The importance of Haacke’s commitment to this contract came into clarity when his 1975 art work “On Social Grease” was resold in 1987 for $90,000. As an article from the New York Times describing the sale notes, Haacke made history by enforcing the contract and receiving $10,000 from that resale. This is for a work that, when created, was sold for $15,000. For the first time, the artist received fair compensation for the market appreciation of their hard-earned work.
The artist’s contract was born out of frustration and desperation. For artists, the idea of the “starving artist” is not a notion of romanticism, but rather a landscape of condemnation. Accepting the “starving artist” archetype represents the underpinning belief that artists are not meant to seek wealth—or even subsistence—through their work. They—we—are meant to struggle to find divine inspiration and work thanklessly, often in living conditions far worse than those who enjoy our art. The artist’s contract contested this established ideal, stating; "we want our fair share."
Though the creation of such a contract was a significant step forward, it failed to enter the mainstream. The current state of affairs has become even more severe for artists than it was in the 1970s. For artists in the United States, a Bachelor’s degree—and often a Master’s degree—are arguably prerequisites to developing adequate professional networks and prestige to be considered a “fine artist". While it is already a problem that there are institutional hurdles for creative expression to be valued, this situation is severely exacerbated by the college tuition at both public and private universities ballooning at rates that surpass that of both medical care and oil costs. Today, on average, four years of education at a private university costs a quarter of a million dollars.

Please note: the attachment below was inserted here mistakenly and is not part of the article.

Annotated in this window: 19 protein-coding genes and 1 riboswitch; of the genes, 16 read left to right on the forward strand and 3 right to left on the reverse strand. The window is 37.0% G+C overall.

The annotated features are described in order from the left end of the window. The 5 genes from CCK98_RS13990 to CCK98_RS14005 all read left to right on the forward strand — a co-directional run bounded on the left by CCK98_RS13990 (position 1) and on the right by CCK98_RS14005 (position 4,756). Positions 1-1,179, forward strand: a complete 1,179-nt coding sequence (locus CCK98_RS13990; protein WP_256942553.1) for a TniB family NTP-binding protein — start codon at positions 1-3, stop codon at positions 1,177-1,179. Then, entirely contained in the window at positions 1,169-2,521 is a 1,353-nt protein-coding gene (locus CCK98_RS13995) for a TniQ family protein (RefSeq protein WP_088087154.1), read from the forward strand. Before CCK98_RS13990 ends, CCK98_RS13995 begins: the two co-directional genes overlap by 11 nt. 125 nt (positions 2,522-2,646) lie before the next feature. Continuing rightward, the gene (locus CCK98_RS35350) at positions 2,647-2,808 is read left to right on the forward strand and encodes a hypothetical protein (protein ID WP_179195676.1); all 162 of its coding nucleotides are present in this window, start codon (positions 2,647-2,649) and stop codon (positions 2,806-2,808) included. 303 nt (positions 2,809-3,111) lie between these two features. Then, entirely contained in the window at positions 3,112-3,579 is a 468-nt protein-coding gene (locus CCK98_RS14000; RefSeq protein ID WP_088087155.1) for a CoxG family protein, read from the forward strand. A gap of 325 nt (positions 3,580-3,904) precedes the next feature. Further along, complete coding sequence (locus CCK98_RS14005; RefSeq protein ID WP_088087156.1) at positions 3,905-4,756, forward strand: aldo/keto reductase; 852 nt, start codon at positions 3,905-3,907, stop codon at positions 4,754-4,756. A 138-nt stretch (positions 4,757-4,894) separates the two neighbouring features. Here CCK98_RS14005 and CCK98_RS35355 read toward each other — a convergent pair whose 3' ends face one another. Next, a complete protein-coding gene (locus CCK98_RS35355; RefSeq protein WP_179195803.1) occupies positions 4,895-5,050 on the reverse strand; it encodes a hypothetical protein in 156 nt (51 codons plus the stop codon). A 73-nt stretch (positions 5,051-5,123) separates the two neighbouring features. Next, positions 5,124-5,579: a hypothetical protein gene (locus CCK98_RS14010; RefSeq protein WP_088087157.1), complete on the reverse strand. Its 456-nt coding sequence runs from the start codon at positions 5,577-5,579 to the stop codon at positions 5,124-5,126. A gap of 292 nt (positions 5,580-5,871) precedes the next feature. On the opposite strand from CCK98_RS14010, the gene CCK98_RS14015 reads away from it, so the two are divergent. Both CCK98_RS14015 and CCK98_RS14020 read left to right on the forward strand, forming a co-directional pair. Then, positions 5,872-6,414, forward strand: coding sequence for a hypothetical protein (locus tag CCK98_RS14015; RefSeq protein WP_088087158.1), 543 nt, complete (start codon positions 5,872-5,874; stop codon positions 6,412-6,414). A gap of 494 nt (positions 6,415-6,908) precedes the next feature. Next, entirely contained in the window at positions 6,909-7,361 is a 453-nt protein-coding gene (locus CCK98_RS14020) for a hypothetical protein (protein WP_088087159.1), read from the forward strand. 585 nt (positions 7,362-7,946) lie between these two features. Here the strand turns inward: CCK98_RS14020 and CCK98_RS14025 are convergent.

Economically, the situation is frequently exacerbated when artists undercut each other by offering slightly cheaper—and thus potentially more competitive—works for sale. While this scenario may help a few artists in the short term, collectively, it results in a race to the bottom where artists deflate each-others' wages and make it increasingly difficult to make a living fulfilling artistic passion.
These conditions aren't just about fair artistic practice; they are about good art. Not all people who have the potential to create ground-breakingly critical and deeply moving art are willing—or financially able—to go for long periods of time with multiple supplementary jobs, low pay, and little job security. When we—as a society— create a system where artists are unable to commit to their work, we all suffer.
These experiences are ones that I relate to at a deep level. I am graduating with student-loan debt and I have been forced to lose wages because of downward pressure from fellow artists . The conflict between these two realities has pushed me to search for a solution for myself and for fellow artists. The established structure can feel insurmountable, but change happens from the ground-up; that is why I set off on a mission to challenge current systems, prove that fair-art practices work, and provide a model that will help with countless other artists and creatives.